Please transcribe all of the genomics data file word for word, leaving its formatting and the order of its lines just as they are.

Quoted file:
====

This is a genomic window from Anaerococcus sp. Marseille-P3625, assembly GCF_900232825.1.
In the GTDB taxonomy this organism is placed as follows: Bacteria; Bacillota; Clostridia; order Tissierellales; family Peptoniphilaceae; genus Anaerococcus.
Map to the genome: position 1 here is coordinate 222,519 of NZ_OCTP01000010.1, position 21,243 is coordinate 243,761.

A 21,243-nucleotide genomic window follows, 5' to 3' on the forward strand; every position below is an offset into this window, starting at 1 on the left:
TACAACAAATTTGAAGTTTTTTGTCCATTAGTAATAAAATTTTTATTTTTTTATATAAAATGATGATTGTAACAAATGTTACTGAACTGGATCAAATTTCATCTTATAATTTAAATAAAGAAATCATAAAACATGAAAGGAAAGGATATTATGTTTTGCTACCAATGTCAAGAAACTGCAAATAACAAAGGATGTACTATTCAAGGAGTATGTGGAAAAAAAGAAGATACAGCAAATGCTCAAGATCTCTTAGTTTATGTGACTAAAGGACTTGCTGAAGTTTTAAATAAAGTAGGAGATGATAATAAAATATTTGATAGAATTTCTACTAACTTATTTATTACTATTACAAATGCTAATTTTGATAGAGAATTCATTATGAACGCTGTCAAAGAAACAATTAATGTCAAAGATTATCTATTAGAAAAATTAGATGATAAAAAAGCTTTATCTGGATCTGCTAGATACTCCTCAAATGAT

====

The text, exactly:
This is a genomic window from Anaerococcus sp. Marseille-P3625, assembly GCF_900232825.1.
In the GTDB taxonomy this organism is placed as follows: Bacteria; Bacillota; Clostridia; order Tissierellales; family Peptoniphilaceae; genus Anaerococcus.
Map to the genome: position 1 here is coordinate 222,519 of NZ_OCTP01000010.1, position 21,243 is coordinate 243,761.

A 21,243-nucleotide genomic window follows, 5' to 3' on the forward strand; every position below is an offset into this window, starting at 1 on the left:
TACAACAAATTTGAAGTTTTTTGTCCATTAGTAATAAAATTTTTATTTTTTTATATAAAATGATGATTGTAACAAATGTTACTGAACTGGATCAAATTTCATCTTATAATTTAAATAAAGAAATCATAAAACATGAAAGGAAAGGATATTATGTTTTGCTACCAATGTCAAGAAACTGCAAATAACAAAGGATGTACTATTCAAGGAGTATGTGGAAAAAAAGAAGATACAGCAAATGCTCAAGATCTCTTAGTTTATGTGACTAAAGGACTTGCTGAAGTTTTAAATAAAGTAGGAGATGATAATAAAATATTTGATAGAATTTCTACTAACTTATTTATTACTATTACAAATGCTAATTTTGATAGAGAATTCATTATGAACGCTGTCAAAGAAACAATTAATGTCAAAGATTATCTATTAGAAAAATTAGATGATAAAAAAGCTTTATCTGGATCTGCTAGATACTCCTCAAATGAT